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June 01, 1938 - Image 1

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The Michigan Daily, 1938-06-01

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The Weather
Cloudy today, fresh winds;
not much change in tempera-
tue.

L

1MW iau

4hr

VOL. XLVII. No. 176

ANN ARBOR, MICHIGAN, WEDNESDAY, JUNE 1, 1938

I _ _ -

U.S. Offers Canada
TreatyTo Develop
St.LawrenceBasin

Elected Captain

^n

Plans To Build A Channel
Giving Liners Access To
Interior Of United States
Seeks To Expand
Water Power Too
WASHINGTON, May 31.-(P)-
The United States offered Canada
tonight a comprehensive" treaty for
the planned development and use of
the Great Lakes-St. Lawrence basin.
The treaty contemplates a 27-foot
channel through which ocean-going
vessels may reach, the heart of both
countries and also a huge hydro-
electric power project.
This government, the State De-
partment announced, "is prepared to
finance the works necessary to carry
sea-borne commerce past the inter-
national rapids and to make possible
power development from these rapids
whenever desired by either country."
Expenses To Be Shared
Previous estimates place the total
cost at $543,429,000, of which the
American share would be $272,453,-
000 (about $225,000,000 of new
money) and the Canadian $270,976,-
000.
The treaty obliges the United
States to proceed with the work at
once but lets Canada postpone her
work until December 31, 1949, when
her power needs are keener.
In effect, the United States agrees
to build and pay for a hydroelectric
dam in the international rapids sec-
tion of the St. Lawrence.
w Canada 'builds a deep waterway
canal around the rapids, but the
United States finances it.
-Secretary of State Hull, in a note
to Canadian Minister Sir Herbert
Marler accompanying , the draft
treaty, said the proposed accord
would
Work On International Rapids
"1. Enable the United States to
go forward immnediately with the in-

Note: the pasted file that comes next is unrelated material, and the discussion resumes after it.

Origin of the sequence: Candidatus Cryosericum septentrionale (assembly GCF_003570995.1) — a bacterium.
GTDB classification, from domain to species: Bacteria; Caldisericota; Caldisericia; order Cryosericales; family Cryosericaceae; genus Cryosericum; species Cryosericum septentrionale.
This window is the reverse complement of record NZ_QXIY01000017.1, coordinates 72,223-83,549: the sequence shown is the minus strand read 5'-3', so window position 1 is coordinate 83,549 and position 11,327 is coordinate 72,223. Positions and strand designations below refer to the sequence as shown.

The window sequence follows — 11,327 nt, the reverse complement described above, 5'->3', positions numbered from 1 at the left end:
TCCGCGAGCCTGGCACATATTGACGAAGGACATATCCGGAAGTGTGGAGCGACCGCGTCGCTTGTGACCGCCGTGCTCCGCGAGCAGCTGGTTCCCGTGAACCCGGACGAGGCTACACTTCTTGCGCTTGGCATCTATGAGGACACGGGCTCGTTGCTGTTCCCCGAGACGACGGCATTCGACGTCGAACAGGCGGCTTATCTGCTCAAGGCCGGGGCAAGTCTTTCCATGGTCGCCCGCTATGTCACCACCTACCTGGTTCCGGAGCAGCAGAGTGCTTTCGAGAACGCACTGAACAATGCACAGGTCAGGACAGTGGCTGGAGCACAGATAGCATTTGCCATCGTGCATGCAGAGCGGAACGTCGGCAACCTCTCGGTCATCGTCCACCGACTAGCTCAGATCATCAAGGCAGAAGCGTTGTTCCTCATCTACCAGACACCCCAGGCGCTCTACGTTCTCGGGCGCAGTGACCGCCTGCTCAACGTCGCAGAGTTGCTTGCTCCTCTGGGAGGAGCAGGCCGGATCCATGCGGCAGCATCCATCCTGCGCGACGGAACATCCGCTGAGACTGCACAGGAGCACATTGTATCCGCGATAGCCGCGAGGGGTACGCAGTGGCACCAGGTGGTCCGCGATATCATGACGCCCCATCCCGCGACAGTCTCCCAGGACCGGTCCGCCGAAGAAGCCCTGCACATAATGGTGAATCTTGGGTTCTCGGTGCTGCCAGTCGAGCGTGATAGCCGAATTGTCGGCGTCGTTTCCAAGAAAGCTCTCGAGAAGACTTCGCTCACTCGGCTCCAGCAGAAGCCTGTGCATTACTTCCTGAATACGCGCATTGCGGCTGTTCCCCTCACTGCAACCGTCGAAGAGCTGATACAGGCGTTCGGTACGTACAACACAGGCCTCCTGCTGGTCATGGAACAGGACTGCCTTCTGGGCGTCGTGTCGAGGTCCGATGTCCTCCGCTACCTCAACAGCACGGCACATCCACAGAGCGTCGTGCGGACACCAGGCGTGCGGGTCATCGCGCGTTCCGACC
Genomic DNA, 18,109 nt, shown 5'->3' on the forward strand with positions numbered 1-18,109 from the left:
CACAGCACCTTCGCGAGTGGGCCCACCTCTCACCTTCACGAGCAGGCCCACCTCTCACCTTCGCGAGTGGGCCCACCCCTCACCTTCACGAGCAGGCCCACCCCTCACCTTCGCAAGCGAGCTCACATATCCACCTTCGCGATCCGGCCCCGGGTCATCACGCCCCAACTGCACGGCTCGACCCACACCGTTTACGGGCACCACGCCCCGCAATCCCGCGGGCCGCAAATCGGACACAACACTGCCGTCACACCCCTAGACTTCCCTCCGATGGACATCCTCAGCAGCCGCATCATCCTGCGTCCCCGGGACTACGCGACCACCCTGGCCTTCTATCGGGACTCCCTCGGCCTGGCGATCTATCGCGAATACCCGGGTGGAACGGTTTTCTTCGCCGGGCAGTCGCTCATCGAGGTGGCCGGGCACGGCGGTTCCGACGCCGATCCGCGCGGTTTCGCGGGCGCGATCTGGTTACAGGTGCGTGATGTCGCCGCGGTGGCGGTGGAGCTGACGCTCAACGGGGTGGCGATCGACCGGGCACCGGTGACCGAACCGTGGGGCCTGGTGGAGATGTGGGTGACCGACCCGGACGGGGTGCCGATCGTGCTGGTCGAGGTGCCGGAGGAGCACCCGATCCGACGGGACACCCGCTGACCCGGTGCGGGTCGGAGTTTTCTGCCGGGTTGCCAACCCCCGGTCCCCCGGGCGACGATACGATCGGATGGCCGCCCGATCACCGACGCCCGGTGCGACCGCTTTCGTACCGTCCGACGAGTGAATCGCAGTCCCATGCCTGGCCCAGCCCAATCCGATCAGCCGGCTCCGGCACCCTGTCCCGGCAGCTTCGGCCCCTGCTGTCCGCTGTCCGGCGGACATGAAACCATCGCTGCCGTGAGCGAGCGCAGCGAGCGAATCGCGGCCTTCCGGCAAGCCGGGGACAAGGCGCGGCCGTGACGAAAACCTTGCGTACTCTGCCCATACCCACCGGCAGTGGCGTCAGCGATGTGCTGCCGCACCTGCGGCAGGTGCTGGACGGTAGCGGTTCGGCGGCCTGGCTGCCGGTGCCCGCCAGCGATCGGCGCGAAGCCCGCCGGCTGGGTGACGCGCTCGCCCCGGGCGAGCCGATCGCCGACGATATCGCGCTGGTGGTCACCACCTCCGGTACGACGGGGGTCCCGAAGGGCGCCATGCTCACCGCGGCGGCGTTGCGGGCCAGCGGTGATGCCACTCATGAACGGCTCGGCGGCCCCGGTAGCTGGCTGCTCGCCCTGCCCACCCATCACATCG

ternational rapids section link in the
proposed St. Lawrence deep water-
way and the incidental power devel-
opment;
"2. Defer Canada's responsibility
for completing its share of the wa-
terway for a sufficient time to assure
the readiness of the Ontario power
market to absorb its share of the
power;
"3. Provide for an international
commission to develop plans and ad-
vise the two 'governments in a pro-
gram to promote the most advan-
tageous use of the entire Great
Lakes-St. Lawrence resource;
"4. Assure the immediate under-
taking under the supervision of this
commission of the proposed remedial
works to preserve the scenic beauty
of Niagara Falls;
"5. Permit the province of On-
tario to go forward with its plans
for diversion from the Albany River
basin into the Great Lakes and util-
ize such additional water for power
at Niagara;
"6. M.4ke available considerable
(Oontinued on Page 2
Senate Votes
Relief Funds
$50,000,000 Obtainable
For Emergeney
WASHINGTON, May 31.--()-The
Senate voted today to make $50,000,-
000 of WPA funds available for direct
relief in event of emergency, but re-
jected a proposal by Senator Van-
denberg (Rep., Mich.) that the
amount be increased to $150,000,000.
The emergency cash would be set
aside from the proposed WPA Ap-
propriation of $1,425,000,000 provided
in the $3,000,000,000 Lending-Spend-
ing bill.

Vandenberg said the plight of the
larger industrial cities was a "clear
indication" that more direct relief
would be necessary to supplement the
existing systei.
Inclusion of even $50,000,000, Van-
denberg said, constituted "recognition
that the relief problem may become
too large to be handled by work re-
lief alone."
Senator Byrnes (Dem., S.C.) ob-
jected to Vandenberg's proposal, say-
ing it would be a departure from

'four Klled As
Mexican Police
FightCatholics
MEXICO CITY, May 3.-(AP)-Dis-
patches from Villahermosa. Tabasc
were killed and five wounded in a re-
State, said today that four persons
newal of an old conflict between
Catholics and authorities.
The clash, following several weeks
of dissension, occurred when police
sought to block efforts of Catholics at
Villahermosa to erect a church on
the site of Conception Church, which
was razed along with every other
church in the state in the 10-year
dictatorship of Tomas Garrido Cana-
bal.
Gov. Victor Fernandez Manero said
in a telegram received here that the
"Catholics are in open rebellion." He
charged an attorney, Juan Abascal,
and two priests, Pilar Hidalgo and
Macario Fernandez Aguod, with re-
sponsibility for the ,agitation.
Reports received by Catholics
sources in Mexico City said that ten-
sion continued after the fighting yes-
terday while Tabasco Catholics ap-
pealed to President Lazaro Cardenas
to soften the anti-religious legislation
which Garrido put into effect.
Hopwood-Prize
Winners To Be
NamedToday
W. P. Eaton, Noted Drama
Critic, To Give Lecture
Prior To Presentations
The annual announcement of win-
ners of awards in the Hopwood con-
test will be made today, following the
customary Hopwood lecture, to be de-
livered this year by Walter Prichard
Eaton, well known drama critic. Dr.
Eaton will speak at 4 p.m. in the main
ballroom of 'the League.
Awards are to be made in the fields
of fiction, drama, essay and poetry,
. Hopwood Contestants:
All recipients of awards in the
Hopwood contest will be notified
before 12 noon today.
both in major and minor divisions.
Major awards in the contest have in
the past run from $500 to $2,000, the